Could legislation soon change the face of tool theft?

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According to the Federation of Small Businesses (FSB), as of the beginning of 2023, there were 5.5 million small enterprises (SMEs) in the UK, collectively employing 13.1 million individuals—constituting 48 percent of the total workforce. These SMEs generate a turnover of £1.6 trillion, contributing a staggering 36 percent to the UK economy – it’s therefore no wonder the humble ‘white van man’ has been branded the backbone of the UK economy.

Delving deeper into the statistics, the construction sector boasts around three hundred thousand SMEs, employing 2.7 million people nationwide. These enterprises play a pivotal role, contributing 9 percent to the UK's GDP, amounting to approximately £117 billion annually.

However, a shadow looms over the symbiotic relationship between these iconic white vans, their cargoes, and the prosperity of the small businesses they serve.

The proverbial ‘wrench in the machinery’ lies in the rampant levels of equipment theft from commercial vehicles, often left vulnerable to intrusion. This trend thrives due to a profitable and relatively risk-free black market for stolen tools. Its consequences range from disrupting the daily operations of countless tradespeople to potentially tarnishing their professional reputations and jeopardising future prospects.

Unable to fulfil contracts due to missing tools, they face punitive penalties and exorbitant insurance premiums when forced to replace their equipment.

Compounding the issue is the lack of a specific crime classification for such offences. Instances of theft from motor vehicles (TFMV) encompass a broad spectrum, lumping expensive and customised tools with everyday items like laptops and mobile phones in police reports. Consequently, the true scale of the problem remains obscured.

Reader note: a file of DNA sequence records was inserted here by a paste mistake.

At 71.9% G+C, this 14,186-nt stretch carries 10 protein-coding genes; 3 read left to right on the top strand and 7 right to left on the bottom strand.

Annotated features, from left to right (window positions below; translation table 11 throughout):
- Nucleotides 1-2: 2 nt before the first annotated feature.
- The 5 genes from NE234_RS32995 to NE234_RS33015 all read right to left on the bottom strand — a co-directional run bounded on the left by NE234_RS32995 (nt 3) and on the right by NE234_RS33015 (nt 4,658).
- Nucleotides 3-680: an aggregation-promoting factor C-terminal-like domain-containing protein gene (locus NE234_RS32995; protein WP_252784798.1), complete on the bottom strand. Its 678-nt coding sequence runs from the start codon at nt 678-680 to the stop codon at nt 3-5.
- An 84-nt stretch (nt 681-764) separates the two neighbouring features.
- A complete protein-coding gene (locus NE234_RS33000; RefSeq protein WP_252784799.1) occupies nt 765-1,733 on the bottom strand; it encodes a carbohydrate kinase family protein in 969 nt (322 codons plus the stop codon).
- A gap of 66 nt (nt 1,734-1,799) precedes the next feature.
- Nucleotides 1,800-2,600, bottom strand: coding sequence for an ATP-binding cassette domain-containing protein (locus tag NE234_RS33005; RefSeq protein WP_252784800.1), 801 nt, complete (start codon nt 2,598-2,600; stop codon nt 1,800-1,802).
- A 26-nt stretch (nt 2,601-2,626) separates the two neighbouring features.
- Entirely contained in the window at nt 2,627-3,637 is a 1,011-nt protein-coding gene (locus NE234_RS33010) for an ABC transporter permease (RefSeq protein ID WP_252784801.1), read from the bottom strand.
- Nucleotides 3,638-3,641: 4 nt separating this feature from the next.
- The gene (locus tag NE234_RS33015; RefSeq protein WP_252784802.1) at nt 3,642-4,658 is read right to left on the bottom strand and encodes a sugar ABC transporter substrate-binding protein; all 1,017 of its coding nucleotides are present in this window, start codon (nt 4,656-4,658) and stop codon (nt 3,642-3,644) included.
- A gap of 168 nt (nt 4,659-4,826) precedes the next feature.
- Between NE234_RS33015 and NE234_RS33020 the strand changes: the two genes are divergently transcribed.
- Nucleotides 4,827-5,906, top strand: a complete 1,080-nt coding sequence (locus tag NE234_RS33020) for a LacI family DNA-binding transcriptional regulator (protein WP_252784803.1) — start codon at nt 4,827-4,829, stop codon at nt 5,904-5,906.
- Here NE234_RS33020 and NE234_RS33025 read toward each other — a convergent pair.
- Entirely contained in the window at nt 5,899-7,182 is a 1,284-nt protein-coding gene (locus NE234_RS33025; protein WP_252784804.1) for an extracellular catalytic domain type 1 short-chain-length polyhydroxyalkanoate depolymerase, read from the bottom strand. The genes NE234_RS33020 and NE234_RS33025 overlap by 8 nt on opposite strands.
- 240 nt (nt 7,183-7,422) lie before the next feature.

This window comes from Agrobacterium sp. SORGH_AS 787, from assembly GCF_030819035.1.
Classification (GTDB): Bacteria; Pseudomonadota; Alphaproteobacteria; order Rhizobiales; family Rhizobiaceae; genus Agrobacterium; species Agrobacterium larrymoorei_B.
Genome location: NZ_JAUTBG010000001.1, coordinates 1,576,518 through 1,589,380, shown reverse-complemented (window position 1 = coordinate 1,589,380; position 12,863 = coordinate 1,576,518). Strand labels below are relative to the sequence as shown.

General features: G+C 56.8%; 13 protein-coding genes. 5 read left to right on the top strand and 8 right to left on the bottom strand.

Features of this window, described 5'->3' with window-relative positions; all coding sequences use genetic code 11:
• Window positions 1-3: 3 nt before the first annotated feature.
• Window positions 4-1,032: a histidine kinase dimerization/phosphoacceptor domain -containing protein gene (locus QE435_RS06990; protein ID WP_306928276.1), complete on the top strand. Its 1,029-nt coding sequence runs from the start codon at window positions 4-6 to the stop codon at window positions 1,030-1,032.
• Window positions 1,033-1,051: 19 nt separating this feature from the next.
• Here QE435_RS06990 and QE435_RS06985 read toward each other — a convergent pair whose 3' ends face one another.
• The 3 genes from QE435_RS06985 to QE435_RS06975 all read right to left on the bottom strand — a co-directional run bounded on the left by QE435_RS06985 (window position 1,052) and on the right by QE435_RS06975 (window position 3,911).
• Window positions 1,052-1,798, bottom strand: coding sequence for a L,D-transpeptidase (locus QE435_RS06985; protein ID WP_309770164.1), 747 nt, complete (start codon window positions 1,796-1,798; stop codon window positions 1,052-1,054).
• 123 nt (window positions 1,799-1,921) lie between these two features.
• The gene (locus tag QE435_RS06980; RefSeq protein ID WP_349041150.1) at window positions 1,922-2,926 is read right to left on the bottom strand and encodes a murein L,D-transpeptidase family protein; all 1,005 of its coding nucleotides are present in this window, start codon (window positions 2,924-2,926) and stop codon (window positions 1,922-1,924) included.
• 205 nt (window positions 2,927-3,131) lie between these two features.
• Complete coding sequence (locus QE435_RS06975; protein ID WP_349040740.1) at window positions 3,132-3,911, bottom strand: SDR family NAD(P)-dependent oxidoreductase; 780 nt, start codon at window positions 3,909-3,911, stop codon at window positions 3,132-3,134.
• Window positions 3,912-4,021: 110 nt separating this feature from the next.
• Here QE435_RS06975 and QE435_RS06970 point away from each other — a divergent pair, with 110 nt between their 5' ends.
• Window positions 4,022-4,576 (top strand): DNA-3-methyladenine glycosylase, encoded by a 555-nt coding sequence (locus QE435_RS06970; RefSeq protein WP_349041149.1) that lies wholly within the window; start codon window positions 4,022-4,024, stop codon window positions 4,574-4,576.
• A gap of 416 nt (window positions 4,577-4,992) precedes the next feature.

Moreover, police encounter challenges in identifying and returning recovered tools to their rightful owners. Tools seized in unrelated investigations may be scattered across different regions or even overseas, complicating repatriation efforts. Often, unclaimed tools are auctioned off, perpetuating the cycle due to the thriving black market and the absence of repercussions for those involved.

Police may suspect seized tools to be stolen, but without owners stepping forward to claim them, establishing guilt or innocence becomes a matter of conflicting testimonies.

Furthermore, the complicity of tradespeople, the backbone of the UK economy, exacerbates the issue. Their willingness to purchase unmarked equipment with no questions asked perpetuates the trade in stolen tools.

Will the tide turn through legislation?

In recent years, police and the criminal justice system have grappled with the challenge of addressing equipment theft comprehensively, extending beyond prosecution to encompass the entire trade supply chain. Efforts have been directed towards initiatives such as tool marking, secure transportation, and storage to mitigate this pervasive issue.

On June 15, 2022, Conservative backbencher Greg Smith MP (pictured) introduced the Equipment Theft (Prevention) Bill to Parliament. While initially focused on mandating forensic marking for All Terrain Vehicles (quad bikes) used in farming and agriculture, the proposed legislation garnered attention for its broader implications, particularly for highly targeted items like expensive building plant and tools.

Recognising the widespread impact of equipment theft, the scope of the Private Member’s Bill was expanded with government support. It aimed to curb the theft and illicit resale of equipment and tools utilised by tradespeople, agricultural enterprises, and other businesses, aligning with findings from the National Farmers’ Union (NFU) Mutual Insurance Rural Crime report, which underscored the significant financial losses incurred by customers in 2021.

Greg Smith MP acknowledged the pressing issue of tool theft among tradespeople, soliciting input from industry stakeholders, including the ORIS Forums’ DIY and Building Trade Forum, advocating for stricter penalties for boiler and tool theft. Various practical measures, such as the installation of tool safes and tool marking initiatives, have been proposed by industry experts to combat such thefts. Additionally, independent companies have developed apps to facilitate theft reporting and deter the resale of stolen tools by establishing ownership records.

The Bill successfully cleared its second reading by the end of 2022 and progressed to the committee stage in February of the following year, ultimately receiving Royal Assent. However, discussions persist regarding supplementary legislation pertaining to the compulsory marking of tools and the associated implementation costs. The outcome of these deliberations, informed by ongoing consultations with the Home Office, tool manufacturers, and the retail sector, alongside feedback from industry forums like ORIS Forums and the Builders Merchants Federation (BMF), remains pending.

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